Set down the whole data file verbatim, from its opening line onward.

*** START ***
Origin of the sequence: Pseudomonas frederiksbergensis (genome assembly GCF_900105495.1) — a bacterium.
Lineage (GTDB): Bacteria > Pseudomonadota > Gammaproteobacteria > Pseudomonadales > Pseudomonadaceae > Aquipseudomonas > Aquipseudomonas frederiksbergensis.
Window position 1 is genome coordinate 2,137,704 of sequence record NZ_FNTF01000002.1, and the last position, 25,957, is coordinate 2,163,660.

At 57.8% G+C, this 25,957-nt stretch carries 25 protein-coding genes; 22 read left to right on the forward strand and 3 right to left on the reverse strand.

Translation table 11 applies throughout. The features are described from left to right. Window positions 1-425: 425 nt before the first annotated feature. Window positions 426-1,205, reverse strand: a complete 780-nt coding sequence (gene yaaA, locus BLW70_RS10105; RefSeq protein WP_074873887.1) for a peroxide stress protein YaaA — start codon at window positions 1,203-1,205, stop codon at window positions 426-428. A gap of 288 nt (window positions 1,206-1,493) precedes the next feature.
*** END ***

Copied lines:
Origin of the sequence: Pseudomonas frederiksbergensis (genome assembly GCF_900105495.1) — a bacterium.
Lineage (GTDB): Bacteria > Pseudomonadota > Gammaproteobacteria > Pseudomonadales > Pseudomonadaceae > Aquipseudomonas > Aquipseudomonas frederiksbergensis.
Window position 1 is genome coordinate 2,137,704 of sequence record NZ_FNTF01000002.1, and the last position, 25,957, is coordinate 2,163,660.

At 57.8% G+C, this 25,957-nt stretch carries 25 protein-coding genes; 22 read left to right on the forward strand and 3 right to left on the reverse strand.

Translation table 11 applies throughout. The features are described from left to right. Window positions 1-425: 425 nt before the first annotated feature. Window positions 426-1,205, reverse strand: a complete 780-nt coding sequence (gene yaaA, locus BLW70_RS10105; RefSeq protein WP_074873887.1) for a peroxide stress protein YaaA — start codon at window positions 1,203-1,205, stop codon at window positions 426-428. A gap of 288 nt (window positions 1,206-1,493) precedes the next feature.